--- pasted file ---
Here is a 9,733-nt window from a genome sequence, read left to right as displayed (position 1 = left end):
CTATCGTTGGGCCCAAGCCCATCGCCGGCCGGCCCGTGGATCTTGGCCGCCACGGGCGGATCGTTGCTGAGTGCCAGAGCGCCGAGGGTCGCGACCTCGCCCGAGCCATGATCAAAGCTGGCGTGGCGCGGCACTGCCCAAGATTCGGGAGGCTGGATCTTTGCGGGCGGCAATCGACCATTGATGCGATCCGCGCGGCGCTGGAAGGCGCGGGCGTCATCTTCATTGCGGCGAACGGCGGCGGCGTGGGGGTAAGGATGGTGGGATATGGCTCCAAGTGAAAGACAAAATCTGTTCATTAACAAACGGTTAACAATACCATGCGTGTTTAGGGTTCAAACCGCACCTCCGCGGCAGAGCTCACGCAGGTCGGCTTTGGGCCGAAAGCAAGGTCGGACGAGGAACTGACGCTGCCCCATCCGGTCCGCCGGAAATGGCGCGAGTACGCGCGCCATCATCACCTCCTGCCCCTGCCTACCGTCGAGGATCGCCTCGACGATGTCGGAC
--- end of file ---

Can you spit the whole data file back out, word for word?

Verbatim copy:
Here is a 9,733-nt window from a genome sequence, read left to right as displayed (position 1 = left end):
CTATCGTTGGGCCCAAGCCCATCGCCGGCCGGCCCGTGGATCTTGGCCGCCACGGGCGGATCGTTGCTGAGTGCCAGAGCGCCGAGGGTCGCGACCTCGCCCGAGCCATGATCAAAGCTGGCGTGGCGCGGCACTGCCCAAGATTCGGGAGGCTGGATCTTTGCGGGCGGCAATCGACCATTGATGCGATCCGCGCGGCGCTGGAAGGCGCGGGCGTCATCTTCATTGCGGCGAACGGCGGCGGCGTGGGGGTAAGGATGGTGGGATATGGCTCCAAGTGAAAGACAAAATCTGTTCATTAACAAACGGTTAACAATACCATGCGTGTTTAGGGTTCAAACCGCACCTCCGCGGCAGAGCTCACGCAGGTCGGCTTTGGGCCGAAAGCAAGGTCGGACGAGGAACTGACGCTGCCCCATCCGGTCCGCCGGAAATGGCGCGAGTACGCGCGCCATCATCACCTCCTGCCCCTGCCTACCGTCGAGGATCGCCTCGACGATGTCGGAC